A large part of a nutrition educator’s job involves researching current trends and best practices in nutrition and dietetics, and then coming up with straightforward, approachable, engaging ways to convey that information and insights to different audiences. Nutrition educators are in essence teachers who specialize in nutrition. Thus, people considering this career should be comfortable leading workshops, seminars, courses, and one-on-one meetings online and in person.
For people who are skilled at research, garnering input from industry professionals such as doctors and nutritionists, and packaging that information into actionable insights for specific audiences, a career as a nutrition educator might be a good fit and a meaningful way to share potentially life-changing information with others.
Average salary: $32,000+
The internet and social media have given birth to (and continue to give rise to) unique careers that could not exist without modern technology tools and platforms. Blogging is one such internet-based career. Health and wellness are among the most popular and potentially lucrative blogging niches, but the space is crowded and the competition is fierce.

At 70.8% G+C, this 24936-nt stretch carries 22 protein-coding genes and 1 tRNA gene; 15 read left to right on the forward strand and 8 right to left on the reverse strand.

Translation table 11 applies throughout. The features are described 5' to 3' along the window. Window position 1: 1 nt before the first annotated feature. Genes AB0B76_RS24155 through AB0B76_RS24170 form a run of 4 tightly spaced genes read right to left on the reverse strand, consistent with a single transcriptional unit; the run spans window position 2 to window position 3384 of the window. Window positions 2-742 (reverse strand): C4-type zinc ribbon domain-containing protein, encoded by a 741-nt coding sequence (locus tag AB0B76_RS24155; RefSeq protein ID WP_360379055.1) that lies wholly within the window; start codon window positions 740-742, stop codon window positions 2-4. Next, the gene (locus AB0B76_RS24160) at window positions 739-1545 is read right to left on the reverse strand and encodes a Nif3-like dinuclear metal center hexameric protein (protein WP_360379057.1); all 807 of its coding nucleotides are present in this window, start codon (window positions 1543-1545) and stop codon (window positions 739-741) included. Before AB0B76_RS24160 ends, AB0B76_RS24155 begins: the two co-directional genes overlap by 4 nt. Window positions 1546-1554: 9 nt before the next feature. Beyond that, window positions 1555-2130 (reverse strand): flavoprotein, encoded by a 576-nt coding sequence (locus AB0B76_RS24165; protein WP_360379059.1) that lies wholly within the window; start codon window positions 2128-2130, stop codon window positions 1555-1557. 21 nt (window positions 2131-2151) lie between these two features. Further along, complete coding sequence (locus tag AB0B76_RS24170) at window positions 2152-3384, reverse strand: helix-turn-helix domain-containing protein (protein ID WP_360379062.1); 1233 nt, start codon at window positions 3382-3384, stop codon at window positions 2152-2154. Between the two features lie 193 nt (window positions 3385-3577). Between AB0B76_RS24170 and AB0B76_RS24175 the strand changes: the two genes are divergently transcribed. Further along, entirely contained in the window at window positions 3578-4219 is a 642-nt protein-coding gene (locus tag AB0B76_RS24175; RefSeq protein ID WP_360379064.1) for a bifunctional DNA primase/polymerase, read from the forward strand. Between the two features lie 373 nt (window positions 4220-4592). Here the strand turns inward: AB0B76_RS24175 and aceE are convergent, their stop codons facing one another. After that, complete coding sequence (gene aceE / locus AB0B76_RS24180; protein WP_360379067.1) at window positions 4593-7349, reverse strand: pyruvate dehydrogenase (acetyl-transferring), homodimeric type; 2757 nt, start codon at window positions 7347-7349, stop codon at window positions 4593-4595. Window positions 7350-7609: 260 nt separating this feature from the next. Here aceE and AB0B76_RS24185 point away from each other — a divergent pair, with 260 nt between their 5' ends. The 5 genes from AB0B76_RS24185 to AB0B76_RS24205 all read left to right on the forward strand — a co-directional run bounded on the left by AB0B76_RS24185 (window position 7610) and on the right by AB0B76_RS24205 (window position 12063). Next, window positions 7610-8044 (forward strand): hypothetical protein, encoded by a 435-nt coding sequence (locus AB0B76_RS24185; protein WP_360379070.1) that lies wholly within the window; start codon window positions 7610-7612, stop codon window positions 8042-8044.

To stand out, a blogger (or a “micro-blogger” on Instagram, or a video content creator on a platform like TikTok) should choose a relatively narrow target audience, rather than trying to appeal to everyone. For instance, a recent nutrition graduate might create nutrition content for undergraduate men on a college meal plan. Another nutrition graduate might focus on creating nutrition content for teenage and young adult women who are preparing for long-distance running competitions. Being specific is an asset as a health food blogger.